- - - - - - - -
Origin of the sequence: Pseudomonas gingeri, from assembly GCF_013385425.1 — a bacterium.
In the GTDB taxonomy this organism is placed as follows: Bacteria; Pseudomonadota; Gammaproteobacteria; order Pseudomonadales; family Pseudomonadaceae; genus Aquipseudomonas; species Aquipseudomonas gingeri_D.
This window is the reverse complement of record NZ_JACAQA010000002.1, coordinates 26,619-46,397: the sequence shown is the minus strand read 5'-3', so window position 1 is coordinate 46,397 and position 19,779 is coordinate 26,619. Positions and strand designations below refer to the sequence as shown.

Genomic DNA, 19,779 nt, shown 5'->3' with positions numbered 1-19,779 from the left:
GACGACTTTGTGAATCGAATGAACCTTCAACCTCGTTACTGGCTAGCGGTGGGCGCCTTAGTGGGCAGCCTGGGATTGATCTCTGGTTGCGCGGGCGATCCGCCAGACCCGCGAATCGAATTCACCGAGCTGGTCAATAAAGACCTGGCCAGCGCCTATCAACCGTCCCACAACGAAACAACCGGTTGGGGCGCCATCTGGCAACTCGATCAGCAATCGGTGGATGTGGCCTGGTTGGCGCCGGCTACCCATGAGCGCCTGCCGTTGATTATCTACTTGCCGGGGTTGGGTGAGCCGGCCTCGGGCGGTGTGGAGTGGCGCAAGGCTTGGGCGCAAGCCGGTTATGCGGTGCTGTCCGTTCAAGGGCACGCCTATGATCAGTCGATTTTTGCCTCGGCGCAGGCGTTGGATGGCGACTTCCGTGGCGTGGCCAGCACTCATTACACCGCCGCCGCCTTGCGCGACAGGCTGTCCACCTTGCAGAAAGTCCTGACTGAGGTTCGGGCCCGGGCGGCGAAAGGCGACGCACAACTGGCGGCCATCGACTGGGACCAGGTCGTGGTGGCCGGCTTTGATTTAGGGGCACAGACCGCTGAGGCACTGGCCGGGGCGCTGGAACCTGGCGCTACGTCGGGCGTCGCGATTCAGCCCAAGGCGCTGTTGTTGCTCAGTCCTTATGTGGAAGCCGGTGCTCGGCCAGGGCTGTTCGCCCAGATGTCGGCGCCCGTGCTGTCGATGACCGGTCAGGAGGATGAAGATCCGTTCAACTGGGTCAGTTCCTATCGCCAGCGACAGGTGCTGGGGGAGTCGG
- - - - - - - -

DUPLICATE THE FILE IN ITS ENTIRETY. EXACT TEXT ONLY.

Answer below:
Origin of the sequence: Pseudomonas gingeri, from assembly GCF_013385425.1 — a bacterium.
In the GTDB taxonomy this organism is placed as follows: Bacteria; Pseudomonadota; Gammaproteobacteria; order Pseudomonadales; family Pseudomonadaceae; genus Aquipseudomonas; species Aquipseudomonas gingeri_D.
This window is the reverse complement of record NZ_JACAQA010000002.1, coordinates 26,619-46,397: the sequence shown is the minus strand read 5'-3', so window position 1 is coordinate 46,397 and position 19,779 is coordinate 26,619. Positions and strand designations below refer to the sequence as shown.

Genomic DNA, 19,779 nt, shown 5'->3' with positions numbered 1-19,779 from the left:
GACGACTTTGTGAATCGAATGAACCTTCAACCTCGTTACTGGCTAGCGGTGGGCGCCTTAGTGGGCAGCCTGGGATTGATCTCTGGTTGCGCGGGCGATCCGCCAGACCCGCGAATCGAATTCACCGAGCTGGTCAATAAAGACCTGGCCAGCGCCTATCAACCGTCCCACAACGAAACAACCGGTTGGGGCGCCATCTGGCAACTCGATCAGCAATCGGTGGATGTGGCCTGGTTGGCGCCGGCTACCCATGAGCGCCTGCCGTTGATTATCTACTTGCCGGGGTTGGGTGAGCCGGCCTCGGGCGGTGTGGAGTGGCGCAAGGCTTGGGCGCAAGCCGGTTATGCGGTGCTGTCCGTTCAAGGGCACGCCTATGATCAGTCGATTTTTGCCTCGGCGCAGGCGTTGGATGGCGACTTCCGTGGCGTGGCCAGCACTCATTACACCGCCGCCGCCTTGCGCGACAGGCTGTCCACCTTGCAGAAAGTCCTGACTGAGGTTCGGGCCCGGGCGGCGAAAGGCGACGCACAACTGGCGGCCATCGACTGGGACCAGGTCGTGGTGGCCGGCTTTGATTTAGGGGCACAGACCGCTGAGGCACTGGCCGGGGCGCTGGAACCTGGCGCTACGTCGGGCGTCGCGATTCAGCCCAAGGCGCTGTTGTTGCTCAGTCCTTATGTGGAAGCCGGTGCTCGGCCAGGGCTGTTCGCCCAGATGTCGGCGCCCGTGCTGTCGATGACCGGTCAGGAGGATGAAGATCCGTTCAACTGGGTCAGTTCCTATCGCCAGCGACAGGTGCTGGGGGAGTCGG